Jefferson City Council to weigh bringing marijuana tax to voters

Whether voters will be asked in April to consider a citywide tax on recreational marijuana purchases could likely be decided Tuesday by the Jefferson City Council.

The meeting, usually held on Mondays, will be postponed a day on account of observing New Year's.

A bill slated for a council vote would, if approved, place a question on the spring municipal ballot, asking voters about approving a 3 percent sales tax on recreational marijuana. If approved, the citywide tax would only account for recreational products, not medical marijuana. The state taxes medical marijuana at 4 percent.

The bill was first read in council chambers during the Dec. 19 meeting. Some council members broached further questions or discussion points on the matter, one council member questioned whether a county that voted unfavorably for Amendment 3 would find a tax necessary.

In November, voters passed Amendment 3, legalizing recreational marijuana for people 21 years old or older, an amendment that also imposes a 6 percent state tax.

City Attorney Ryan Moehlman said Thursday from the viewpoint of staff, money received from any tax allows the city to recoup some costs related a surge in work for city personnel.

"We think it's appropriate, because some pretty new challenges are going to be placed on the city to help regulate and control the use of adult-use marijuana," Moehlman said.

Examples he cited were a potential increase to enforcement matters, such as "things like driving under the influence and a different regulatory scheme."

"Instead of it being illegal, it's just illegal for those people that are under the age of 21, so you have to address those types of enforcement," Moehlman said.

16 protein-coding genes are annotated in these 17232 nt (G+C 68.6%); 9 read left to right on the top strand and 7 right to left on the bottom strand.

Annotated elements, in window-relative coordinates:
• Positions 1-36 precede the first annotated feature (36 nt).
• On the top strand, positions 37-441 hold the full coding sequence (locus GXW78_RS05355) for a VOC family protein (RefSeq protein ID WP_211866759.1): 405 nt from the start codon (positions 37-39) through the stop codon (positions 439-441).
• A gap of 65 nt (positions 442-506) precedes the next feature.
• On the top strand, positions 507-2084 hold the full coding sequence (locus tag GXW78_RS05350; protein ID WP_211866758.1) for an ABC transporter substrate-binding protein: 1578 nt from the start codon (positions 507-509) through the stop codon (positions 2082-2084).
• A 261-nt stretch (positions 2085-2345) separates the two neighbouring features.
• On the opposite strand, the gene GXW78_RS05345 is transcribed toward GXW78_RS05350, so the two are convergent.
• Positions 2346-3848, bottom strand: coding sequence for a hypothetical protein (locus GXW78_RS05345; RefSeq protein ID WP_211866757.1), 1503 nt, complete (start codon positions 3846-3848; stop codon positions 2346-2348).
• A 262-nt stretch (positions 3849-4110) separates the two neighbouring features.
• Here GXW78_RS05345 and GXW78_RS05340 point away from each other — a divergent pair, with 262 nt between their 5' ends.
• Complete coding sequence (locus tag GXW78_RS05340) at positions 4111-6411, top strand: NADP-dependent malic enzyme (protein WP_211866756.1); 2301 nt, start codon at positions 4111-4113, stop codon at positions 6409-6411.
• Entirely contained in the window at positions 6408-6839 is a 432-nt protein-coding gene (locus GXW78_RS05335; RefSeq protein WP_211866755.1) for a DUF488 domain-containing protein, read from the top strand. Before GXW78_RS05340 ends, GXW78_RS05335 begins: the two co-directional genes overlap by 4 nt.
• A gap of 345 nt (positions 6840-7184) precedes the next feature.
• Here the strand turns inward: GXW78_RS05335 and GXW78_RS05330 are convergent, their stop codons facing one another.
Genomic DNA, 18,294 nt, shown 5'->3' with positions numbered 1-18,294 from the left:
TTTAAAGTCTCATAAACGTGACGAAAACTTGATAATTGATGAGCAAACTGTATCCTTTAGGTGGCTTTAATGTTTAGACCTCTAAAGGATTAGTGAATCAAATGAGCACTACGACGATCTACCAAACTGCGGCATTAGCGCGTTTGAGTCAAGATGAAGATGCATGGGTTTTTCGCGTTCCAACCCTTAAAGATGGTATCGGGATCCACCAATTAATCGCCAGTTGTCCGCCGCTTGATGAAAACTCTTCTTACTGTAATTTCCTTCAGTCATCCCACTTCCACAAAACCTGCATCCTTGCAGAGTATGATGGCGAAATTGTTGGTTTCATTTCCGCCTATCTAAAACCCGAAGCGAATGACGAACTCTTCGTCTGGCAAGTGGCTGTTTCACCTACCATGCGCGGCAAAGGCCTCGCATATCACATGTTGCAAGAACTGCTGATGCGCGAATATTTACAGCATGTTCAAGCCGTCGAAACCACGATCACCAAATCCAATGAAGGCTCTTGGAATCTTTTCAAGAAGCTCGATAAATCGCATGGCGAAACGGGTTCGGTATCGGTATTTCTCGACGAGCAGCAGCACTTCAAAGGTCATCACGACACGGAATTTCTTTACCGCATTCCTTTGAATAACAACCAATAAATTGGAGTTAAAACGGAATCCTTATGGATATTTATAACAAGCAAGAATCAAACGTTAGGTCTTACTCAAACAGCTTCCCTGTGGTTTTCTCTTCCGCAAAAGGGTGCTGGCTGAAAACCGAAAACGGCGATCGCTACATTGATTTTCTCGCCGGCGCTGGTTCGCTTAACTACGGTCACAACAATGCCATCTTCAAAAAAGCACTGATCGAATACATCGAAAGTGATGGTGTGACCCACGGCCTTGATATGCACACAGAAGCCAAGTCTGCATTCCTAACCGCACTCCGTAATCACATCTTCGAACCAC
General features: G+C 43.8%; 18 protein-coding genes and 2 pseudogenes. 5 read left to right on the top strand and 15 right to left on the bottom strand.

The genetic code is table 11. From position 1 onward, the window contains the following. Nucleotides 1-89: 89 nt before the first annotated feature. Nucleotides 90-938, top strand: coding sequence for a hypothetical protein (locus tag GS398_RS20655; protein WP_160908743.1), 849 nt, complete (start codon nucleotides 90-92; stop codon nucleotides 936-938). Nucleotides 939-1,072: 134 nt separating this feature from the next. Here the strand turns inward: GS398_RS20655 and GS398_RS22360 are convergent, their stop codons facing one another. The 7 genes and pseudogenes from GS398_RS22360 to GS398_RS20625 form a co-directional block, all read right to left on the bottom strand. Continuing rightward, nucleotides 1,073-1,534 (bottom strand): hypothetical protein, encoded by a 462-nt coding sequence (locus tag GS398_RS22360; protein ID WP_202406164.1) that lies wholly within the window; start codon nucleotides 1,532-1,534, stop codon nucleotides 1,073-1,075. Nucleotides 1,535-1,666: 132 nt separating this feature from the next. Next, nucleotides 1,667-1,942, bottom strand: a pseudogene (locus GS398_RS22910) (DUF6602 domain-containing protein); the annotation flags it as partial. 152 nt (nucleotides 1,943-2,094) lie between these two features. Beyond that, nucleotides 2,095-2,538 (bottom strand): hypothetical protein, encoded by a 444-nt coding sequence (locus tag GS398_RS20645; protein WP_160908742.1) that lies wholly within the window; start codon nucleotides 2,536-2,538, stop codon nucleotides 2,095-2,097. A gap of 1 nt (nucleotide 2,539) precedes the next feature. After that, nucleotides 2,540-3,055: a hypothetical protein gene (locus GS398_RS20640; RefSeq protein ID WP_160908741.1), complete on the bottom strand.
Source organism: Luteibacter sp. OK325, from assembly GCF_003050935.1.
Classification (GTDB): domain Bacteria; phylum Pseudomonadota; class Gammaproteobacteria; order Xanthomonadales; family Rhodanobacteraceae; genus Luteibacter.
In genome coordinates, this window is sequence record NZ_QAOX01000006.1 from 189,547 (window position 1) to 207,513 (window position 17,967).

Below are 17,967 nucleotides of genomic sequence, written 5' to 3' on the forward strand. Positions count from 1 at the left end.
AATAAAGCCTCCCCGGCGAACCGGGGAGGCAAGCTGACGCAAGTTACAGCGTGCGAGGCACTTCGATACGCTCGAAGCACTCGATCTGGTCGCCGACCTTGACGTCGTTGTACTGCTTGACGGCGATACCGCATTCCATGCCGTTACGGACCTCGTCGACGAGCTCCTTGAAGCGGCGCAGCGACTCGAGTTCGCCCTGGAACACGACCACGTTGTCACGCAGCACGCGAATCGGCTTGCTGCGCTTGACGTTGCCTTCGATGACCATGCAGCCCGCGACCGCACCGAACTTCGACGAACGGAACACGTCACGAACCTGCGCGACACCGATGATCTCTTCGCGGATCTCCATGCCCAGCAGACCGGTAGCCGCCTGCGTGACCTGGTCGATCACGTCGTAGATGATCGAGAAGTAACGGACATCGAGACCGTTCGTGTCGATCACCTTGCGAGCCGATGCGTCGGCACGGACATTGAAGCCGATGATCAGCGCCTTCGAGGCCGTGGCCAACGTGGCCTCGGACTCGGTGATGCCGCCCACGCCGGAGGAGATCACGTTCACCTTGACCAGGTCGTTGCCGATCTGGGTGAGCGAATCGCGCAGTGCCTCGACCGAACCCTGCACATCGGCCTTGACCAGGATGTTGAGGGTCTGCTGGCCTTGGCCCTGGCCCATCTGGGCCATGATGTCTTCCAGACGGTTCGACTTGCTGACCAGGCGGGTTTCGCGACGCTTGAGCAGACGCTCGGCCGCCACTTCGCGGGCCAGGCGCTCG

Staff must review rewriting some code to address regulating the use, possession, distribution or consumption of marijuana in public. Staff also has to review and potentially rework zoning regulations for businesses, he said: "Because (Amendment 3) allows cities to regulate businesses in a just a slightly different manner than general types of businesses."

Missouri Department of Senior and Health Services said it would administer approval for selling recreational marijuana consumers as early as sometime in February. It is currently only accepting applications for licensed medical marijuana dispensaries that want to apply to become a comprehensive facility, which, if approved, means selling medical and recreational marijuana.

Some council members asked for more information on whether surrounding municipalities will approach requesting a local tax on recreational use. Moehlman said he's planning on supplying council with more information before the meeting.

Councilman Scott Spencer asked why there was "such an urgency" to place the question on the April ballot when the amendment passed recently in November.

"I think first and foremost, there is a fairly good chance it is going to have an effect on municipal operations, particularly in the realm of policing," Moehlman said. "I think driving under the influence is going to become a problem that will need to be addressed."

Moehlman added it could be harder to pass a tax later on, after a buying market is familiar with a price point of a product.

"Our Cole County voted no on this, so we didn't want this to pass," Spencer said. "Is there time where we can educate and inform the public? Because that is a short window."

Moehlman said the next available election where the city wouldn't "bear the entire brunt" of election costs would be the April 2024 election.

"This being an off-year, there wouldn't be an August or November election, unless we call it ourselves, and that can be fairly expensive," he said.

According to the Cole County election summary, about 44 percent voted in favor of Amendment 3 and 56 percent voted against it.

See also:

Staff explores how it can regulate recreational marijuana in city


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